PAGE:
PHI13 UC Davis The Chinese Room

timer Asked: Jan 30th, 2019
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Question Description

(1) Turing presents his test for thinking as a sufficiency test for thinking. Explain what this means and how he defends the test’s adequacy as such. Is Turing’s defense of the test’s adequacy compelling? Or is there an objection to the test powerful enough to undermine it?

(2) Turing considers and responds to several arguments from disability, each of which purports to show that machines cannot think. Which one of those arguments from disability (that he directly responds to) do you think is the strongest? Why is it the strongest? Does Turing’s response successfully refute that argument?

(3) Explain Searle’s Chinese Room thought experiment, the conclusion he draws on its basis, and why the thought experiment is supposed to establish that conclusion. What is the most powerful objection to Searle’s position you can think of and what do you think Searle’s likely response would be?

(4) If you accept Searle’s thought experiment and the conclusion he draws from it, would that show that the Turing Test is a bad test for thinking? Why or why not? (Be sure to explain any key parts of the two views that you need to make your case.)

(5) Dennett’s view can be thought of as a replacement for the Turing test. What are some of the key similarities and differences between “the Dennett test” and the Turing test? Which do you think is the better test for intelligence/thinking and why?

Tutor Answer

School: New York University

Hey! Kindly find the attached answer. Thank you and all the best

The Chinese Room – outline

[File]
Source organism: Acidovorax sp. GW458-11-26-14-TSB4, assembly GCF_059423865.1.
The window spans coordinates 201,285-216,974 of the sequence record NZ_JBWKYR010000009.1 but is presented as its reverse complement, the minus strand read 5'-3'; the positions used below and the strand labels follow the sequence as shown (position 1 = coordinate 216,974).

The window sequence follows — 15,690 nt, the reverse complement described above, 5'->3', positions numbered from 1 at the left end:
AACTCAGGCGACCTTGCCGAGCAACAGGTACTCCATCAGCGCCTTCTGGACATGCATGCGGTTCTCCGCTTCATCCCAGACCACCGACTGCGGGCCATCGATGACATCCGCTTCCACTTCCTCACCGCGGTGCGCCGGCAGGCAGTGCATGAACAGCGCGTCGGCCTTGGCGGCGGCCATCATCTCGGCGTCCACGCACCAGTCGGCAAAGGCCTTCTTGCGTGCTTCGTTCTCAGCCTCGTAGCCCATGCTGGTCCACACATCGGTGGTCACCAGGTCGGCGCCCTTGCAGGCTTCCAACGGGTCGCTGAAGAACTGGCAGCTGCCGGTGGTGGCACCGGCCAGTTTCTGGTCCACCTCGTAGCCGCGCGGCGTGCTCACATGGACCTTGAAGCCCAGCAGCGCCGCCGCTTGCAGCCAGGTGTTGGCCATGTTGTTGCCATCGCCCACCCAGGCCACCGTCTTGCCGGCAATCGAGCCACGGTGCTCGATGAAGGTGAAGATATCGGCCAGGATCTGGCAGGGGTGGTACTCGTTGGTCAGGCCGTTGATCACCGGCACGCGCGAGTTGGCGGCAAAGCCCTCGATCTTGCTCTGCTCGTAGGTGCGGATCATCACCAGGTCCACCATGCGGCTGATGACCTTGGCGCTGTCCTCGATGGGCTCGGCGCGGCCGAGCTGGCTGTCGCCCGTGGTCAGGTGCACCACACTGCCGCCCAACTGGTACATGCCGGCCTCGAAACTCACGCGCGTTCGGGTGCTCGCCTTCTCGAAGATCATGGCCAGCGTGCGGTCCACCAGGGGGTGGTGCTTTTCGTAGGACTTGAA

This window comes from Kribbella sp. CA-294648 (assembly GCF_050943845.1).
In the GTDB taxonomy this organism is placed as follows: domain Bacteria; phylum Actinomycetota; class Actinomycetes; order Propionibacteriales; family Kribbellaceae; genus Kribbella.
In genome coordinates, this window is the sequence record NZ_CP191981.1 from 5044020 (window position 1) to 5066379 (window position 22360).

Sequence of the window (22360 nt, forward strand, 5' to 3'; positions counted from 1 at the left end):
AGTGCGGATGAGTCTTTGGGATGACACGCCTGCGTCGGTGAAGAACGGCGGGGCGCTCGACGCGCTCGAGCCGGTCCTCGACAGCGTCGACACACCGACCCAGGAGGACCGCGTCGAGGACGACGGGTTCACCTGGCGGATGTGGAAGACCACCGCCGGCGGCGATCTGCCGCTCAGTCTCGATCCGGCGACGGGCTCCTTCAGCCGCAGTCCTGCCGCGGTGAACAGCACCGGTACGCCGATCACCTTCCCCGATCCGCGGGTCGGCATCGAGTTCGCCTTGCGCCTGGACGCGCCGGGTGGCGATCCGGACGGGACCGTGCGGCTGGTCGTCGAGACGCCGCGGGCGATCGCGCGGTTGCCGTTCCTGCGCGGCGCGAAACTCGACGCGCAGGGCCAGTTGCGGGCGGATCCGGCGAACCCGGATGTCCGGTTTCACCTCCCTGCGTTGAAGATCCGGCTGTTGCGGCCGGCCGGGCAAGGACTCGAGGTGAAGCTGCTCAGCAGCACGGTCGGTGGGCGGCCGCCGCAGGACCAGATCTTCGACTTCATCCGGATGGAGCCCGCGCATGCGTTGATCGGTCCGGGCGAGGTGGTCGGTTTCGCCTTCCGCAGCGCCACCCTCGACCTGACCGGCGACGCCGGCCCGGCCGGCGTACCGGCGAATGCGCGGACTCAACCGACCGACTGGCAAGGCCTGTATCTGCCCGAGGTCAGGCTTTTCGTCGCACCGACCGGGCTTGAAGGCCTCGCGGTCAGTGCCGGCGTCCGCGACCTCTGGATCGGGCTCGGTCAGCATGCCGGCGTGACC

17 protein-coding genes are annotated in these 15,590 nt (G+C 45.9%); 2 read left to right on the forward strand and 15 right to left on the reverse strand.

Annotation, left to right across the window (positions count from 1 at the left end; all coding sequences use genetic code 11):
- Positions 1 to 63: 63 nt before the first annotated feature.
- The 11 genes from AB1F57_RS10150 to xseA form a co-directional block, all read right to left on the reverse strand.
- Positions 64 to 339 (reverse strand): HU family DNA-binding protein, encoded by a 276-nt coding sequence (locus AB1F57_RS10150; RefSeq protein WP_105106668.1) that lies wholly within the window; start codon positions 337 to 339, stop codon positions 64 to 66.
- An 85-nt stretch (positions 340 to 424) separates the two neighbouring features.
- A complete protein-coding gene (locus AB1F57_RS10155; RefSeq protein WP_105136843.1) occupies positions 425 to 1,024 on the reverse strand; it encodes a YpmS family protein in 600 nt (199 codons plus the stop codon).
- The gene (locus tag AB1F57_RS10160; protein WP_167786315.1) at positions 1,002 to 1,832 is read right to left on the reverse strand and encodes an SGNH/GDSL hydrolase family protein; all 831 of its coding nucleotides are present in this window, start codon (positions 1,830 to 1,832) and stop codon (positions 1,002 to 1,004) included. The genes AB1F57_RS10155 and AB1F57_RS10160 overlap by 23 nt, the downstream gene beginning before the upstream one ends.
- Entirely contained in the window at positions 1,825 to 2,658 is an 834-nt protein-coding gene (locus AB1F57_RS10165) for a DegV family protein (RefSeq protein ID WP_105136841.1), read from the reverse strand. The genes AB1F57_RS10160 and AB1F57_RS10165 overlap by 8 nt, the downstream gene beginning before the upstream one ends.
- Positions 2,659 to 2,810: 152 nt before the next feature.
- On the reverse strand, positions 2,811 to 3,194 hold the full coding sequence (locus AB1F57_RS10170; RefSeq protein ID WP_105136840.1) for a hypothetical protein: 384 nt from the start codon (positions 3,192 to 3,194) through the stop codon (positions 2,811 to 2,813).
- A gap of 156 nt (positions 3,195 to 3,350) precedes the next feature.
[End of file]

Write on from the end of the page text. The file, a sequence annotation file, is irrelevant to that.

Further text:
The Chinese room can be mainly defined as the argument that holds a program cannot
give a computer a mind, consciousness or understanding regardless of how human-like the
program may make the machine to behave.
Turing test
Turing test was developed to answer the question can a machine think? Turing presents
this test of thinking as sufficient thinking by using his imitation experiment. In operation, a
woman is put in one room, an interrogator in the separate bedroom and a machine in the third
Turing test and disability
One of the arguments from the limitation that is considered to be strong is that a machine
cannot do x, where x is the ability to enjoy ice cream, fall in love, make mistakes and display a
diversity of behaviors. In response to this, Turing argues that the argument is based on induction
that is generalized experience from the past.
The argument is considered to be strong because it is based on realities as far as machine
thinking is concerned. The debate brings light to the unseen factors that are not incorporated in
the test of which can make the test look false.
Searle Chinese room experiment

Searle Chinese experiment is meant to prove that strong Artificial Intelligence is false. He
uses three separate rooms with different Chinese speakers some speaking in English, Chinese
characters and Chinese stories.
Contrary to strong AI, no matter how intelligent-seeming a computer behaves and what
programming controls it, because the signs processed are meaningless to it, it is neither
intelligent nor thinking.
The objection from the system argues that the person locked in the Chinese room does
not understand the story but he is part of the system and the system does not understand the
Searle experiment conclusion
In the conclusion drawn by Searle about the experiment, one can agree with it besides
that it does not prove that the Turing test is a severe test for thinking.
The contrast between Dennett test...

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Tutor went the extra mile to help me with this essay. Citations were a bit shaky but I appreciated how well he handled APA styles and how ok he was to change them even though I didnt specify. Got a B+ which is believable and acceptable.

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